Diamondback Overdrive EXC with TranzX Mid-Motor

J.R.

Well-Known Member
Any thoughts, opinions on this bike? TranzX motor? My initial thought was the cost at $3300, it might be better to go with a Shimano STEPS or Bosch bike for similar pricing +/-, Bosch being a little higher and STEPS about the same. Also the battery could have more capacity for it's footprint. I like the overall bike though.

http://electricbikereview.com/diamondback/overdrive-exc/

 

GW Shark

Member
I have only seen Court's reviews on this and noted the "clanking" that seems inherent as the gear shifting and pedaling take place. This is the same as the Raleigh eBike I believe and it's true retail is less than that at REI
 

Ravi Kempaiah

Well-Known Member
WOW Vern, Performance has a very good price on these right now! Sub-$2k.

This is why I thought Koben S was not a great deal once it touched $1.9K

Diamondback Overdrive (29er) is a big brother of Izip E3 Peak (650B) with almost identical specs.
 

GW Shark

Member
Seems like a good bike at a great price. I would want to get a feel for the production date and the nature of the dealer. They say 2015 so you would think this is very fresh stock. Some of those in the industry of selling bikes don't realize that the batteries of eBikes should not just sit around in the boxes. My dealer has a man whose primary mission is to ensure batteries stay fresh and on a charge cycle prior to sale. This is a huge differentiator of someone in the business of selling all bikes and in the business of selling ebikes. I would not shy away if it was a relatively recent production run. As you very well know, the battery is one of highest % single components of the bike, so that good deal can go to the bucket with a less than adequate battery warranty. The manufacturer of that bike is a top notch player in the industry, I believe and has multiple brand offerings with similar SKU's, different branding to Ravi's point.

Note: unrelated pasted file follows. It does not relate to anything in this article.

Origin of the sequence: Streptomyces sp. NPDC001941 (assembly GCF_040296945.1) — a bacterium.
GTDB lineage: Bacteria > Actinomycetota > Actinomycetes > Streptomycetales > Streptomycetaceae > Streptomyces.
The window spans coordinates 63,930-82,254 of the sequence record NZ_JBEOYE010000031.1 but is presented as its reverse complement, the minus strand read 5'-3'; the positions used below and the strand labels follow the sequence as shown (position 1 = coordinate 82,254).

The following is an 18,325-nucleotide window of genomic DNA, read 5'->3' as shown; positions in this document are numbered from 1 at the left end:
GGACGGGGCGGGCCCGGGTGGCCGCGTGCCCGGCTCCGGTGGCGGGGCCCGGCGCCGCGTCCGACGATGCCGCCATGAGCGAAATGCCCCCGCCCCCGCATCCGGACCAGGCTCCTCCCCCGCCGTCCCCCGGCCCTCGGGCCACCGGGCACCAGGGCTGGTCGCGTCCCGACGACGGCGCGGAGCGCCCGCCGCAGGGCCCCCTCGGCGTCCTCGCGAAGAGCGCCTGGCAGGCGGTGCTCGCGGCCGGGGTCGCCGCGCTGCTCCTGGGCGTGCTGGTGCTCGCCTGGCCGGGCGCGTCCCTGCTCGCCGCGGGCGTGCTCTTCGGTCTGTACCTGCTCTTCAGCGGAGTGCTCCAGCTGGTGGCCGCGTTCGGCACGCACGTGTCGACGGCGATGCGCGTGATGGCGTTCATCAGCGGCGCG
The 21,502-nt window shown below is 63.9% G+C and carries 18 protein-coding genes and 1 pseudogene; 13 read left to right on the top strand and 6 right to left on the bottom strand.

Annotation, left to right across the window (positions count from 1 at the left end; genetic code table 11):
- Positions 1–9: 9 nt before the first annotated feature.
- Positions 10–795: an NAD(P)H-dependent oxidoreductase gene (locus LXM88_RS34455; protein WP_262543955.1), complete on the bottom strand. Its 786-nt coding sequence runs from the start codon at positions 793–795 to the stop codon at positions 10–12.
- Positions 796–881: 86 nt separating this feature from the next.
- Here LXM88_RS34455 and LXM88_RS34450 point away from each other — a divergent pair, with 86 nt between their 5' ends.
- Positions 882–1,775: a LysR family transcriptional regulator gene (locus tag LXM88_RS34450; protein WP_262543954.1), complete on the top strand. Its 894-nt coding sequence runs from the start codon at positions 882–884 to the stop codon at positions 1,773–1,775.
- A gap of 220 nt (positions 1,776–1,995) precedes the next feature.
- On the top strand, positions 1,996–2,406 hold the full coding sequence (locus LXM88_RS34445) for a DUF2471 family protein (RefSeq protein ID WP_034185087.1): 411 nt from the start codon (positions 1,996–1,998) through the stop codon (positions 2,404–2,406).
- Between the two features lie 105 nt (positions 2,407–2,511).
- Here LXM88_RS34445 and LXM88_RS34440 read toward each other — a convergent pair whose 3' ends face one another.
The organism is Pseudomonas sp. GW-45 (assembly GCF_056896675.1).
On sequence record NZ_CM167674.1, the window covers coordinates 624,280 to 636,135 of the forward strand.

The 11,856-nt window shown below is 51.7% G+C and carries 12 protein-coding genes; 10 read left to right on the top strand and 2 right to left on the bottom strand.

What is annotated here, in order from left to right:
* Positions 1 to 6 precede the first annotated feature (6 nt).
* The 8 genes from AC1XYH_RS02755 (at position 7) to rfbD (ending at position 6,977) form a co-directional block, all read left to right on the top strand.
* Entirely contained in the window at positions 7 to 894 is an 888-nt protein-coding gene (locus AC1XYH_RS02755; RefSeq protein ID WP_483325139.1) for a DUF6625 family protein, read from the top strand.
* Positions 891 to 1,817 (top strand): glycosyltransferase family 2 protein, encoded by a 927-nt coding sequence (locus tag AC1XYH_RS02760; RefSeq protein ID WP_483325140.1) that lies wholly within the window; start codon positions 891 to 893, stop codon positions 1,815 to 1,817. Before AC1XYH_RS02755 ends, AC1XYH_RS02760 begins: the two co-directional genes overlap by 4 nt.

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J.R.

Well-Known Member
I'd hoped to hear something more on the TransX. There isn't a lot on this bike yet, decent spec's though and nice looking. I'm looking for my next ebike and that won't happen until I see what comes to the US at Interbike. Since posting this thread and considering the Koben, I've actually moved further away from a mid-drive, not closer.
 

Vern

Active Member
I often walk around my local performance bike store and check this thing out. It seems like one heck of a bike and a great deal right now. However, it is an entry level mid drive and there some drawbacks. I would like to test drive one, but haven't yet. I'm not really in the market for another ebike, yet....Besides Performance doesn't exactly encourage test rides. They have one ebike hooked up to a trainer and they let you hop on that. Not exactly what a person needs to do to make a purchase decision. At least that's how they roll at my store.
 

GW Shark

Member
Vern,
Sounds like eBikes are an afterthought for Performance or the liability insurance has their hands tied hence the "training rides". In CA you must have a plethora of dealers to choose from. My dealer in the midwest ships nationwide if you need other options and is truly in the business versus an afterthought mentality. When you transition to the buying phase it may warrant a conversation.

It sure is fun to watch this industry evolve right before our eyes, isn't it!
 

Vern

Active Member
Not in the market myself but i always enjoy looking. If I really wanted to ride one I could probably talk the people at Performance into letting me. Or better yet, in So Cal, there is a place called Myron's Extreme Machines. This place is great. I drive by performance on my way home, but Myron's is 30min away.
The Diamondback looks really nice! But I'm in the BH camp all the way.
 

J.R.

Well-Known Member
I would likely take a chance with this bike, except for the tiny 8.8ah battery. I need a bike that will do 40 miles and want 50, not 25. On a 15F morning you'd be lucky to get 20. There's no point in me even test riding this build, I'd probably like it, but the range kills it. It is pretty though.